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Lupita Nyong’o Broadway Debut in The Thought Provoking Eclipsed is Not to Be Eclipsed

Lupita Nyong’o Broadway Debut in The Thought Provoking Eclipsed is Not to Be Eclipsed
Lupita Nyong’o, Saycon Sengbloh, Pascale Armand

Saycon Sengbloh, Pascale Armand and Lupita Nyong’o

Tonight Danai Gurira’s emotionally driven play Eclipsed, opened on Broadway at the Golden Theater. Everyone in the audience knew they were seeing history, as this is the first play on Broadway to be written, directed and performed by all women and what women they are. Thanks to the Liberian civil war, women are either raped, slaughtered or made wives and by wives I mean, sexual salves. Having lost their names, families, freedoms, hopes and dreams, they forge their own survival with each other.

As the play begins we are in a dilapidated shell of a hut. Bullet ridden, there only belongings are sheets, a basin and a few personal belongings. Wife #1 (Saycon Sengbloh) and a pregnant Wife #3 (Pascale Armand) are desperately trying to conceal a 15- year-old girl (Lupita Nyong’o) from the same fate they have endured. To pass the time, they try to figure out how long and how old Wife #1 is. Taken when she was in her teens, she has been held captive for ten years. She longs to nurture the girl and save her, but when the girl leaves the hut to pee, the Commanding Officer who they refer to as the “C.O.” rapes her. The girl becomes Wife #4 and is now part of the terroristic ritual of the officer’s daily, sometimes hourly command for sex. As they are chosen in terror they leave in fear and return as zombie’s, as if nothing happened to wash their private parts from the attack and curl up to forget.

Lupita Nyong’o, Zainab Jah

Lupita Nyong’o and Zainab Jah

To pass the time Wife #4 reads from a book given to them about Bill Clinton. To them Monica Lewinsky is wife #2 and they find humor in his tale. When wife #2 (Zainab Jah) returns with gifts, wife #3 is excited about the new clothes and bag of rice but wife #1 shuns her and her gifts. You see wife #2 has become part of the rebels helping them to bring other women to this fate or worse. Wife #1 despite the abuse still holds onto her morality. When Rita (Akosua Busia), a representative of the Women’s Peace Movement, comes to the compound trying to broker a peace agreement she connects with wife #1. She gets her to speak aloud her real name and writes it for her. You see disassociation from who they really are is part of the crime here.  Wife #2 has decided to indoctrinate wife #4 into claiming her freedom by joining the men. After a fight with wife #3 over a wig, she joins wife #2. This life is not as expected and wife #4 is forced to send other innocent women to her same fate. After one particular girl, she becomes haunted by the horrifying acts she has accepted and participated in. As the war ends, the women must choose their next path, which isn’t so clear when they have been this traumatized.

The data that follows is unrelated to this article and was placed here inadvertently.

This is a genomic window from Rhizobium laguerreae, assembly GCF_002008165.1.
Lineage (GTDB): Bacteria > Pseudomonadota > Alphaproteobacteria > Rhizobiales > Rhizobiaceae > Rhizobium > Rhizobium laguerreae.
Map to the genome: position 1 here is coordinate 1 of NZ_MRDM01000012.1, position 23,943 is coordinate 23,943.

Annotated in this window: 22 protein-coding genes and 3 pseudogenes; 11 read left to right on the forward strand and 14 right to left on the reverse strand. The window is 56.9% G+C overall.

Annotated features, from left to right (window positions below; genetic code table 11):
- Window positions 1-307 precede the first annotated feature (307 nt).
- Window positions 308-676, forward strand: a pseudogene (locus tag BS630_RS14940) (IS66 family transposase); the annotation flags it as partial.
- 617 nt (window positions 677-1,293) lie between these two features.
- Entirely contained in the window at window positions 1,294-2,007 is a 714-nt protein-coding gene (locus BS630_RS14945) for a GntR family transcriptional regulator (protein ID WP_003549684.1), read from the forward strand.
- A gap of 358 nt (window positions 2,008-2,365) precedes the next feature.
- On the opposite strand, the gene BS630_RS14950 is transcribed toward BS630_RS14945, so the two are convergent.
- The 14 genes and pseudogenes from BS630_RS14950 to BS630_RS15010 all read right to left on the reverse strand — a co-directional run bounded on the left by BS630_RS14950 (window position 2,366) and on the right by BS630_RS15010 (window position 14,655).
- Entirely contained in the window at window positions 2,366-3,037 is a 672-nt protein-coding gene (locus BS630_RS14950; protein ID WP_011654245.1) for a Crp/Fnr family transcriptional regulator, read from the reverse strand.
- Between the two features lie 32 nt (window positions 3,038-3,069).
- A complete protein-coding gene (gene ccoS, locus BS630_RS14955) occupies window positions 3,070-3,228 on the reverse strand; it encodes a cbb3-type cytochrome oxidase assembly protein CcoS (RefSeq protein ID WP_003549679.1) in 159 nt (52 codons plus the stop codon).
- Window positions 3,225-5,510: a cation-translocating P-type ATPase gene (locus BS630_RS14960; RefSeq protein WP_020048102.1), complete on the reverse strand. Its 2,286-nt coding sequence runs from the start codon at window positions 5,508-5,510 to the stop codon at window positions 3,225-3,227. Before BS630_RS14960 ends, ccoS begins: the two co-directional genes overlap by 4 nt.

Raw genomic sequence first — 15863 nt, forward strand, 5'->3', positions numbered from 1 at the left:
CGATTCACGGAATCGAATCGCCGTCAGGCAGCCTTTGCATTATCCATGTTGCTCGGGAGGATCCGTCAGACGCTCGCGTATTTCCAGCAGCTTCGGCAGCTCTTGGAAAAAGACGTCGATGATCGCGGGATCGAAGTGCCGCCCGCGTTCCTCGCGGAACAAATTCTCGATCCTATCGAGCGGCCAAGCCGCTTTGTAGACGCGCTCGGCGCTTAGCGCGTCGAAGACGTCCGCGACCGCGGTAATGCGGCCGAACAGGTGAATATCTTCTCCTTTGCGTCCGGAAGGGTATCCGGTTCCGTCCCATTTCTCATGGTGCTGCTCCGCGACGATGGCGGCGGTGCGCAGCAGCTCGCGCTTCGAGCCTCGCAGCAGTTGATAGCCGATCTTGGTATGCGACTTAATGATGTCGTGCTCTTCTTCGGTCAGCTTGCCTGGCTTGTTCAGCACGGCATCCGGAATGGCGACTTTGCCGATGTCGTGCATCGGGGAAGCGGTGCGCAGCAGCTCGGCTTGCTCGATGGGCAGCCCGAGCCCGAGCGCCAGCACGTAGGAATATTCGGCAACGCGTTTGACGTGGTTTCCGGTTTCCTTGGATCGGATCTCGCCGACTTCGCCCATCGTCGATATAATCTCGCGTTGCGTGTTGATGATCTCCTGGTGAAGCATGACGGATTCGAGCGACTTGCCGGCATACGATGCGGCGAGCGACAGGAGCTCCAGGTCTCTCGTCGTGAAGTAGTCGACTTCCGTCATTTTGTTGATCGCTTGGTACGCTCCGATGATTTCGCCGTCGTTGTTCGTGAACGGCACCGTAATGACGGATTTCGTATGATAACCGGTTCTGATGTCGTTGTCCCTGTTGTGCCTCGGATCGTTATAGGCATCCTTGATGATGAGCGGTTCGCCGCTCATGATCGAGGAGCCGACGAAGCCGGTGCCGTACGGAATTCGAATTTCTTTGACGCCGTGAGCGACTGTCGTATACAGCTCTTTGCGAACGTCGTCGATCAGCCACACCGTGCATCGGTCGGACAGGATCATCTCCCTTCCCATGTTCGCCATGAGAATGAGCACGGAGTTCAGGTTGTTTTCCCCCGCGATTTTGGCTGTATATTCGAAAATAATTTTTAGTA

The cast is superb, with each adding layers of nuances. Ms. Nyong’o, is radiant as the girl whose innocents is the most lost. We she her light diminish as each day the horrors that face her break her down. Her performance is soul searching and she can be immensely proud of her Broadway debut. She is devastating to watch as she chooses her path. Ms. Sengboh brings a warmth and a motherly touch, while Ms. Armand brings comic timing. Ms. Jah is scarily real as the survivor who refuses to let “them” win. She is powerful and makes the choice a valid one. Even Ms. Busia in the smallest role ads a painful admission to whom she once was.

Liesl Tommy’s direction is clean, clear and unpretentious, she allows these words to speak for themselves and guides her actors to heartbreaking truths. By the end of this play you know each of these women and you bleed for them.

Between Eclipsed and Familiar Ms. Gurira’s,” is the best writer on Broadway and off Broadway right now. Her characters are so real. They’re needs combined with their wants, so high and their eternal devastation by the end makes you want to wail at the vastness of this pain, that she unearths. She knows how to combine humor, so that the real moments shine through and hit you in places so deep that you wonder if you won’t actually burst forth into sobs. Ms. Gurira understands the human suffering and knows how to make it universal. This play is a battle for the soul.

This play will definitely get several Tony nods.

Eclipsed: John Golden Theatre, 252 W. 45th St.

Broadway

Suzanna, co-owns and publishes the newspaper Times Square Chronicles or T2C. At one point a working actress, she has performed in numerous productions in film, TV, cabaret, opera and theatre. She has performed at The New Orleans Jazz festival, The United Nations and Carnegie Hall. She has a screenplay and a TV show in the works, which she developed with her mentor and friend the late Arthur Herzog. She is a proud member of the Drama Desk and the Outer Critics Circle and was a nominator. Email: suzanna@t2conline.com

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